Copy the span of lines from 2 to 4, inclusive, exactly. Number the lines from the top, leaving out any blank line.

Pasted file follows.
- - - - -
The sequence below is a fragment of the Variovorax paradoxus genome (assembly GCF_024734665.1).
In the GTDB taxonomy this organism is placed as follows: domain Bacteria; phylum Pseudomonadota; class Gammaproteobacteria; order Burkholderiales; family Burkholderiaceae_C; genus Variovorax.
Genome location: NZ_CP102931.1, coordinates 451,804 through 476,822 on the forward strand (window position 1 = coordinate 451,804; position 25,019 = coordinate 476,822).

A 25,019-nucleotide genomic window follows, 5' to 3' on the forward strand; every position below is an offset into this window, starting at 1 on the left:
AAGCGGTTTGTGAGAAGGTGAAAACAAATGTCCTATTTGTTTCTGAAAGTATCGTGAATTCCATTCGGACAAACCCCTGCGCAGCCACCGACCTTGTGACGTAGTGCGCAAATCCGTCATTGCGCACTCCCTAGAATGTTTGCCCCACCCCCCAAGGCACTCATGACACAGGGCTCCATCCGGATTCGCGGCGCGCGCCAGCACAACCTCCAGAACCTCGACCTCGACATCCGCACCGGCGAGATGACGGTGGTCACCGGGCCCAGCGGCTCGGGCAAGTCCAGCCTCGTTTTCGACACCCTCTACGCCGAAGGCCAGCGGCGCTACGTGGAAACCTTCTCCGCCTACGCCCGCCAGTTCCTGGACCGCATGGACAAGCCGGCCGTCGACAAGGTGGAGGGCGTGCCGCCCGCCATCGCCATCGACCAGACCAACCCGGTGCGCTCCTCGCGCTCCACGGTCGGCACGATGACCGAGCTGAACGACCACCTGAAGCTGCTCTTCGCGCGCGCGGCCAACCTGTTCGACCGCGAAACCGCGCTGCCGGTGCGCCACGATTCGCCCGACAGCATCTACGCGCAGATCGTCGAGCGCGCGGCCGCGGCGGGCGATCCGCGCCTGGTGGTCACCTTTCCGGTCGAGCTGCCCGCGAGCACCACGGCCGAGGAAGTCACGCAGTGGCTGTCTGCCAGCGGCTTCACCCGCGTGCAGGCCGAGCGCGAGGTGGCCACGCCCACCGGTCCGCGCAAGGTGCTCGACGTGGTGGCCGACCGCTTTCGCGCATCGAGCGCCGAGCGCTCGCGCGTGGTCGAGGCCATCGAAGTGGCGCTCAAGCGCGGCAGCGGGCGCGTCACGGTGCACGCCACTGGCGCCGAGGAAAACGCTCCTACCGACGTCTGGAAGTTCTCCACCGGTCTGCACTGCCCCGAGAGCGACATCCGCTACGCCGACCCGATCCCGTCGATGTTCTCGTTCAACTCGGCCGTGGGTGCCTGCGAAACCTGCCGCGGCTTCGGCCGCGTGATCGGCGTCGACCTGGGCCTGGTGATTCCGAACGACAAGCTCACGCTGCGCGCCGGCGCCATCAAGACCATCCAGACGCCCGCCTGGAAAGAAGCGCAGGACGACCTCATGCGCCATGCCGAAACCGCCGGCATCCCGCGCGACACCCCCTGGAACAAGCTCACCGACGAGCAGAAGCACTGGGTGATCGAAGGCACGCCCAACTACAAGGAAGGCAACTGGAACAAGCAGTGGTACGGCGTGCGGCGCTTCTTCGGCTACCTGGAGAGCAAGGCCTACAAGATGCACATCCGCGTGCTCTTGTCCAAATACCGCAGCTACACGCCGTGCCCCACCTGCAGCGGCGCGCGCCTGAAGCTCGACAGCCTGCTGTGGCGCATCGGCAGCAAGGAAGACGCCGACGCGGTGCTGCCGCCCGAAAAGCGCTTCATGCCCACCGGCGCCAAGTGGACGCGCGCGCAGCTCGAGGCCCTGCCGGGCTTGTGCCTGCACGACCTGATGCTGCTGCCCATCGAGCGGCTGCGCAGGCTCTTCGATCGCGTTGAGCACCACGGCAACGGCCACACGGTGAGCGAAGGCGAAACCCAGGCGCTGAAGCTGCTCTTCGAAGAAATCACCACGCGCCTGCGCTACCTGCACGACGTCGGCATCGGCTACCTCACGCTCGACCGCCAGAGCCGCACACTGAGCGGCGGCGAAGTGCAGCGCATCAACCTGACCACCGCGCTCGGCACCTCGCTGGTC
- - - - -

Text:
In the GTDB taxonomy this organism is placed as follows: domain Bacteria; phylum Pseudomonadota; class Gammaproteobacteria; order Burkholderiales; family Burkholderiaceae_C; genus Variovorax.
Genome location: NZ_CP102931.1, coordinates 451,804 through 476,822 on the forward strand (window position 1 = coordinate 451,804; position 25,019 = coordinate 476,822).

A 25,019-nucleotide genomic window follows, 5' to 3' on the forward strand; every position below is an offset into this window, starting at 1 on the left: